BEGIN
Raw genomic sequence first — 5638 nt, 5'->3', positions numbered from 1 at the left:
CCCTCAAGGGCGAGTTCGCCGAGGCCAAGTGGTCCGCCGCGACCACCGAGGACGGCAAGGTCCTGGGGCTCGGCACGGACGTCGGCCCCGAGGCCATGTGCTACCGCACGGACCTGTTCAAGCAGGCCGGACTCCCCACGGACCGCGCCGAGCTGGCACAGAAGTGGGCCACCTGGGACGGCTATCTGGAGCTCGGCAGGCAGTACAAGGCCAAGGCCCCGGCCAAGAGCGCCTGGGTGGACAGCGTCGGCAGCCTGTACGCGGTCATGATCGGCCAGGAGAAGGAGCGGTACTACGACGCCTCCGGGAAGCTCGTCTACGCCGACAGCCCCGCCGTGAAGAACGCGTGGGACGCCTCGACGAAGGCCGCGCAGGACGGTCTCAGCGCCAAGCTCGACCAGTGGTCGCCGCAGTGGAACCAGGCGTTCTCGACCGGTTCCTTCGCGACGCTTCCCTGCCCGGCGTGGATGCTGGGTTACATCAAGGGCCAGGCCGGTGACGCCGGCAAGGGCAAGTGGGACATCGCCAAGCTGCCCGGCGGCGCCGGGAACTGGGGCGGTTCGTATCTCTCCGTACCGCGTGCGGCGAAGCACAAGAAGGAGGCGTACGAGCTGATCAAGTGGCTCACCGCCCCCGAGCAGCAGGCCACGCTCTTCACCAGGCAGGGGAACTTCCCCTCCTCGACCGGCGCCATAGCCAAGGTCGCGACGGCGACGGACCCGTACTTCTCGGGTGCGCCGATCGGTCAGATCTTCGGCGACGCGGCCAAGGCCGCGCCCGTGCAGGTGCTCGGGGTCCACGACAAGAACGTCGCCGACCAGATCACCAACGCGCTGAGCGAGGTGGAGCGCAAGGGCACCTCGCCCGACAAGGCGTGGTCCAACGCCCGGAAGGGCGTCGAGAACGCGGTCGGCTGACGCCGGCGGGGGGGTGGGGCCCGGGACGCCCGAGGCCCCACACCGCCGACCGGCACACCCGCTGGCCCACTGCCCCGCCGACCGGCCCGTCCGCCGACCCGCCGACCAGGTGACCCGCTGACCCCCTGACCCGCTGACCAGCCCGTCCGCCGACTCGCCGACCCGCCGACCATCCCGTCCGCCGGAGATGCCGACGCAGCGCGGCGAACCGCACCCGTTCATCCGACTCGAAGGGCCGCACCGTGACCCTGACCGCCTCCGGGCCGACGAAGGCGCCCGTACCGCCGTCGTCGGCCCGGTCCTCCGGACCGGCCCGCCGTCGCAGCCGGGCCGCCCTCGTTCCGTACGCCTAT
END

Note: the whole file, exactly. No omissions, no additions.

Raw genomic sequence first — 5638 nt, 5'->3', positions numbered from 1 at the left:
CCCTCAAGGGCGAGTTCGCCGAGGCCAAGTGGTCCGCCGCGACCACCGAGGACGGCAAGGTCCTGGGGCTCGGCACGGACGTCGGCCCCGAGGCCATGTGCTACCGCACGGACCTGTTCAAGCAGGCCGGACTCCCCACGGACCGCGCCGAGCTGGCACAGAAGTGGGCCACCTGGGACGGCTATCTGGAGCTCGGCAGGCAGTACAAGGCCAAGGCCCCGGCCAAGAGCGCCTGGGTGGACAGCGTCGGCAGCCTGTACGCGGTCATGATCGGCCAGGAGAAGGAGCGGTACTACGACGCCTCCGGGAAGCTCGTCTACGCCGACAGCCCCGCCGTGAAGAACGCGTGGGACGCCTCGACGAAGGCCGCGCAGGACGGTCTCAGCGCCAAGCTCGACCAGTGGTCGCCGCAGTGGAACCAGGCGTTCTCGACCGGTTCCTTCGCGACGCTTCCCTGCCCGGCGTGGATGCTGGGTTACATCAAGGGCCAGGCCGGTGACGCCGGCAAGGGCAAGTGGGACATCGCCAAGCTGCCCGGCGGCGCCGGGAACTGGGGCGGTTCGTATCTCTCCGTACCGCGTGCGGCGAAGCACAAGAAGGAGGCGTACGAGCTGATCAAGTGGCTCACCGCCCCCGAGCAGCAGGCCACGCTCTTCACCAGGCAGGGGAACTTCCCCTCCTCGACCGGCGCCATAGCCAAGGTCGCGACGGCGACGGACCCGTACTTCTCGGGTGCGCCGATCGGTCAGATCTTCGGCGACGCGGCCAAGGCCGCGCCCGTGCAGGTGCTCGGGGTCCACGACAAGAACGTCGCCGACCAGATCACCAACGCGCTGAGCGAGGTGGAGCGCAAGGGCACCTCGCCCGACAAGGCGTGGTCCAACGCCCGGAAGGGCGTCGAGAACGCGGTCGGCTGACGCCGGCGGGGGGGTGGGGCCCGGGACGCCCGAGGCCCCACACCGCCGACCGGCACACCCGCTGGCCCACTGCCCCGCCGACCGGCCCGTCCGCCGACCCGCCGACCAGGTGACCCGCTGACCCCCTGACCCGCTGACCAGCCCGTCCGCCGACTCGCCGACCCGCCGACCATCCCGTCCGCCGGAGATGCCGACGCAGCGCGGCGAACCGCACCCGTTCATCCGACTCGAAGGGCCGCACCGTGACCCTGACCGCCTCCGGGCCGACGAAGGCGCCCGTACCGCCGTCGTCGGCCCGGTCCTCCGGACCGGCCCGCCGTCGCAGCCGGGCCGCCCTCGTTCCGTACGCCTAT